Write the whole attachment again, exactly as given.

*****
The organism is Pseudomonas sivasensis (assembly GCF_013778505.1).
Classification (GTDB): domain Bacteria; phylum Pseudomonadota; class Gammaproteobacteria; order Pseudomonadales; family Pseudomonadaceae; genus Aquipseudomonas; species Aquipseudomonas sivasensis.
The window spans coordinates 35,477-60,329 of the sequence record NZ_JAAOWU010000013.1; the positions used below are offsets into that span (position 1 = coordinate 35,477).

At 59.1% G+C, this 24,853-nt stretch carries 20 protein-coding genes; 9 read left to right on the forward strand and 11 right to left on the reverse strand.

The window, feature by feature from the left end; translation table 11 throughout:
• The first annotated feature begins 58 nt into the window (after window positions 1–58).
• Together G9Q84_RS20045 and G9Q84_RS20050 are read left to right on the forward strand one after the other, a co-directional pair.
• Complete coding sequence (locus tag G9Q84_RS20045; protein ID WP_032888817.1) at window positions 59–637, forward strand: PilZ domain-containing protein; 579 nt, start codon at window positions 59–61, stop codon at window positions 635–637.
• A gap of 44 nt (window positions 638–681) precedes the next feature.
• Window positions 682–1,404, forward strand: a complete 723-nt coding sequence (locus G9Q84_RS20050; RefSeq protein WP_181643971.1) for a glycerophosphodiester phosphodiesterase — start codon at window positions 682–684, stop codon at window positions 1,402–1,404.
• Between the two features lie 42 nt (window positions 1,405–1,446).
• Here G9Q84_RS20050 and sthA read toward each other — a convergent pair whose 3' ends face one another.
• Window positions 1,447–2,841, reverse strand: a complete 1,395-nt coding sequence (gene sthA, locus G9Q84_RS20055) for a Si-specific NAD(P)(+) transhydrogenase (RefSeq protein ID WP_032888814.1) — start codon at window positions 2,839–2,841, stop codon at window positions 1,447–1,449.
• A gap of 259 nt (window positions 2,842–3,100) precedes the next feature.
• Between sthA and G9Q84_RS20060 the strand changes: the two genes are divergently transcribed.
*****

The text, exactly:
The organism is Pseudomonas sivasensis (assembly GCF_013778505.1).
Classification (GTDB): domain Bacteria; phylum Pseudomonadota; class Gammaproteobacteria; order Pseudomonadales; family Pseudomonadaceae; genus Aquipseudomonas; species Aquipseudomonas sivasensis.
The window spans coordinates 35,477-60,329 of the sequence record NZ_JAAOWU010000013.1; the positions used below are offsets into that span (position 1 = coordinate 35,477).

At 59.1% G+C, this 24,853-nt stretch carries 20 protein-coding genes; 9 read left to right on the forward strand and 11 right to left on the reverse strand.

The window, feature by feature from the left end; translation table 11 throughout:
• The first annotated feature begins 58 nt into the window (after window positions 1–58).
• Together G9Q84_RS20045 and G9Q84_RS20050 are read left to right on the forward strand one after the other, a co-directional pair.
• Complete coding sequence (locus tag G9Q84_RS20045; protein ID WP_032888817.1) at window positions 59–637, forward strand: PilZ domain-containing protein; 579 nt, start codon at window positions 59–61, stop codon at window positions 635–637.
• A gap of 44 nt (window positions 638–681) precedes the next feature.
• Window positions 682–1,404, forward strand: a complete 723-nt coding sequence (locus G9Q84_RS20050; RefSeq protein WP_181643971.1) for a glycerophosphodiester phosphodiesterase — start codon at window positions 682–684, stop codon at window positions 1,402–1,404.
• Between the two features lie 42 nt (window positions 1,405–1,446).
• Here G9Q84_RS20050 and sthA read toward each other — a convergent pair whose 3' ends face one another.
• Window positions 1,447–2,841, reverse strand: a complete 1,395-nt coding sequence (gene sthA, locus G9Q84_RS20055) for a Si-specific NAD(P)(+) transhydrogenase (RefSeq protein ID WP_032888814.1) — start codon at window positions 2,839–2,841, stop codon at window positions 1,447–1,449.
• A gap of 259 nt (window positions 2,842–3,100) precedes the next feature.
• Between sthA and G9Q84_RS20060 the strand changes: the two genes are divergently transcribed.